19 February 1998
Democratic Party Assesses 1998/1999 Budget
Financial Secretary Donald Tsang yesterday unveiled Hong Kong's 1998-1999
budget, as one of the region's worst financial crises in decades continues.While
approving the government's recognition of the need to spur international
confidence and stimulate the economy and the Financial Secretary's adoption
of a number of Democratic Party recommendations, party leaders said the
steps were insufficient in the face of an economic downturn whose impact
is being felt across all sectors of the society.
The Democrats lauded the government's acceptance of proposals made by
the party, including mortgage relief and tax incentives for the commercial
and industrial sectors, but criticised the administration's failure to
address the long-term consequences of the economic crisis and to utilise
the budget surplus to adequately reduce continuing economic pressures.
In particular, the Democrats criticised the government's budget methodology,
as the administration once more proved unable to accurately predict a massive
surplus. Party leaders observed that the surplus of $77 billion for 1997/1998
once again dramatically exceeded (by double) the government's estimation
and that the accumulated surplus would reach a record high of $445.6 billion.
The Democratic Party believes the government should consult the public
and then formulate strict guidelines and rational criteria to avert what
has become an annual accumulation of excessive surpluses.
In terms of expenditure, government spending should at least equal the
growth of the economy. Thus, the administration is in a position to spend
another $20-30 billion dollars to alleviate the current economic hardship.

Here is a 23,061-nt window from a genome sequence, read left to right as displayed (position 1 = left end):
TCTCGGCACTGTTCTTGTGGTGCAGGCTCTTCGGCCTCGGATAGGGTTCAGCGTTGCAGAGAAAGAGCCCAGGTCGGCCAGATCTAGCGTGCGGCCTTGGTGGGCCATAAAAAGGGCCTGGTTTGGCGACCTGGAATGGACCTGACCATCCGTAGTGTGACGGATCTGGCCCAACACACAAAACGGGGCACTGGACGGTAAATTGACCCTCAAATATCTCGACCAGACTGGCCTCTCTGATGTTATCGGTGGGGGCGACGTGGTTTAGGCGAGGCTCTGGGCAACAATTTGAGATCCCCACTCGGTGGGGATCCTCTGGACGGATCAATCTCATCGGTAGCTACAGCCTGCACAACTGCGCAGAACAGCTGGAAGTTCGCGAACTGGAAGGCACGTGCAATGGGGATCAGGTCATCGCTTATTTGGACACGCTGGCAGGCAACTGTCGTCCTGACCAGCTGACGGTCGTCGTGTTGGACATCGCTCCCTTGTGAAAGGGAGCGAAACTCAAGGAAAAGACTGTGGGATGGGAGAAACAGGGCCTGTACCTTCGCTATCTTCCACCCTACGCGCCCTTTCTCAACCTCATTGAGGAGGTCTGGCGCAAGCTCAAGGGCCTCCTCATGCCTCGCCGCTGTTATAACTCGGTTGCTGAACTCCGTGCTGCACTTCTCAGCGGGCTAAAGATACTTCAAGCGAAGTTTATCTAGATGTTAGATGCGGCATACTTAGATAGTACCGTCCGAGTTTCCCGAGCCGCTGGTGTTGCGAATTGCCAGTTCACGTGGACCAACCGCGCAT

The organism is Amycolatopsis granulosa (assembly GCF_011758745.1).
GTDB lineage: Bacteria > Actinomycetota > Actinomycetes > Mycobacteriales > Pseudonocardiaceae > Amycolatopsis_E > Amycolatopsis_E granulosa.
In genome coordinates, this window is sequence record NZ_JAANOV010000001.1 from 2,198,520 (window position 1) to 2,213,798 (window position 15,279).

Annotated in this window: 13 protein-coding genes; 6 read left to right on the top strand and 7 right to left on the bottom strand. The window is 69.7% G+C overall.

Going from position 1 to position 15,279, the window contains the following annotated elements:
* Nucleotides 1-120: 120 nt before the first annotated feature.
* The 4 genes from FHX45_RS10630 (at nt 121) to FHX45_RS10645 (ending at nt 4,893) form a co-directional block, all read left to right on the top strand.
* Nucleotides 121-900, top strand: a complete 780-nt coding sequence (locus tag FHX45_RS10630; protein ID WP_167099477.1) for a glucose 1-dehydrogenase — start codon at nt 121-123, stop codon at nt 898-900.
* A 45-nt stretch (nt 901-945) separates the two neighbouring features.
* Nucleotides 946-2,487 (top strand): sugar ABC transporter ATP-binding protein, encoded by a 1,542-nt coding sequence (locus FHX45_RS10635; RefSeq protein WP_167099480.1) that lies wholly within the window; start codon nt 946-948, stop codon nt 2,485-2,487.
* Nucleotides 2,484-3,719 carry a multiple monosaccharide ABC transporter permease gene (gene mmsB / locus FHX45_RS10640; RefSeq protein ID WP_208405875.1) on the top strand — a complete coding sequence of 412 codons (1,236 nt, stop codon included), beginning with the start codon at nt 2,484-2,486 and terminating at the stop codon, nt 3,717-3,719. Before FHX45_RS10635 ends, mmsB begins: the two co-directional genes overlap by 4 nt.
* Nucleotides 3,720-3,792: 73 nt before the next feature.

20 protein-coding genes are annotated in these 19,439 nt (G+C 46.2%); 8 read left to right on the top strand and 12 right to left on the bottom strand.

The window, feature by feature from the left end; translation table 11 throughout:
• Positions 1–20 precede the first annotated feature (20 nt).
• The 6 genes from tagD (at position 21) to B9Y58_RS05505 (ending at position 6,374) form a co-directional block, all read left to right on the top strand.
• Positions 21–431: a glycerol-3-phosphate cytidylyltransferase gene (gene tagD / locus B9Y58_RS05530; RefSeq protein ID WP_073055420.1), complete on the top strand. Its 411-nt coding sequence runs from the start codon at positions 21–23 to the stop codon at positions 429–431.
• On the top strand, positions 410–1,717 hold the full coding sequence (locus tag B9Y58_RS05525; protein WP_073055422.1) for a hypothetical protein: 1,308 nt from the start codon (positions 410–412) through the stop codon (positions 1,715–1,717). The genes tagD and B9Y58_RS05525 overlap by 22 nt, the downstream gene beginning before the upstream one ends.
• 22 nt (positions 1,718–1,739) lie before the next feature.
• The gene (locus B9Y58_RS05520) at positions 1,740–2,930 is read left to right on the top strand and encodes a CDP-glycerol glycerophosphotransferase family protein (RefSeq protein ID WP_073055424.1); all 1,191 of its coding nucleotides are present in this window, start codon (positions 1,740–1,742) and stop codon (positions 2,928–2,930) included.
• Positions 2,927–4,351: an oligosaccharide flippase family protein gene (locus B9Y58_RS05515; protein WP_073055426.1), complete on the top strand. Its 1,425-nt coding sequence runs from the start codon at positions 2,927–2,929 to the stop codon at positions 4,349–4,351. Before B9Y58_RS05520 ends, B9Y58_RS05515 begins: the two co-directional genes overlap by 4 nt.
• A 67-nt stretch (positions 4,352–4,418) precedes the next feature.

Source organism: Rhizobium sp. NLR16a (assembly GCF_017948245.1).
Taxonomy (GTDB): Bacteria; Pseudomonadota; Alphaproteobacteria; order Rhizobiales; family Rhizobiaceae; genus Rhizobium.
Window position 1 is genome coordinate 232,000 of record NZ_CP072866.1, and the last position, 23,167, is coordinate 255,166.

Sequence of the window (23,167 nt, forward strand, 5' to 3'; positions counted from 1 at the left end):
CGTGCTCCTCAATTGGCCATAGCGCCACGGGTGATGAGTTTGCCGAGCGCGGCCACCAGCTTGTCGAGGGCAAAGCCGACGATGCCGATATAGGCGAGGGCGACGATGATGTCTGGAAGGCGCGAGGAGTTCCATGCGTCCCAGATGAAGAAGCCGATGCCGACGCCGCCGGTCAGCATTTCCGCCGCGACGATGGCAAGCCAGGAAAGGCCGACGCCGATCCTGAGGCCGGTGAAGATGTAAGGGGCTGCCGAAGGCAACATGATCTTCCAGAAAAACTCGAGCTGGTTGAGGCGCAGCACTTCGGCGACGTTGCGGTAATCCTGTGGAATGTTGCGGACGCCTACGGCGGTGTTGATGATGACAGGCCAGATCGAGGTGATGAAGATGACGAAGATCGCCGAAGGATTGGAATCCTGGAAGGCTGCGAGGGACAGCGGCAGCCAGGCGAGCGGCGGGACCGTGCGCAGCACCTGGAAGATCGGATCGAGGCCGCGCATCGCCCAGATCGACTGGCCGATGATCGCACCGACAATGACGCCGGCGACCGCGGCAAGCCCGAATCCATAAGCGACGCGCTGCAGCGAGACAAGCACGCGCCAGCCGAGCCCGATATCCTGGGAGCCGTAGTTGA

Steps such as cutting rates and increasing the personal training exemption
to $40,000 will assist citizens in weathering the economic downturn. The
government also has the resources to increase the Comprehensive Social
Security Assistance (CSSA) to $2,900 and should investigate other ways
to assist Hong Kong's most vulnerable sectors as the economic crisis continues.
As the Financial Secretary has conceded, a major hardship faced by Hong
Kong citizens is maintaining mortgages for their homes as the government's
defense of the Hong Kong dollar continues to cause painful interest rate
hikes. While welcoming the government's mortgage relief concession of up
of to $100,000 a year for a duration of five years, the party noted this
is not sufficient to reduce the current harsh burden on home-owning families.
Democrats had proposed that rates be reduced from 5% to 2% to cancel out
those who need to pay the 3% "land rent" during the financial
downturn. The government, however, only reduced rates from 5% to 4.5%.
The Democratic Party also believes that the government should postpone
the pre-payment of taxes for half a year as to relieve the current economic
strain on taxpayers.
Given the current record surplus -- which is Hong Kong people's money
saved for just such a rainy day -- the Democratic Party believes that the
administration has the capacity to and should both balance the budget while
taking steps to alleviate the economic burden on tax payers and home owners.
For further analysis or comment, please contact the Democratic Party's
spokesman on the Budget, Mr. Sin Chung Kai, on 7223-9520.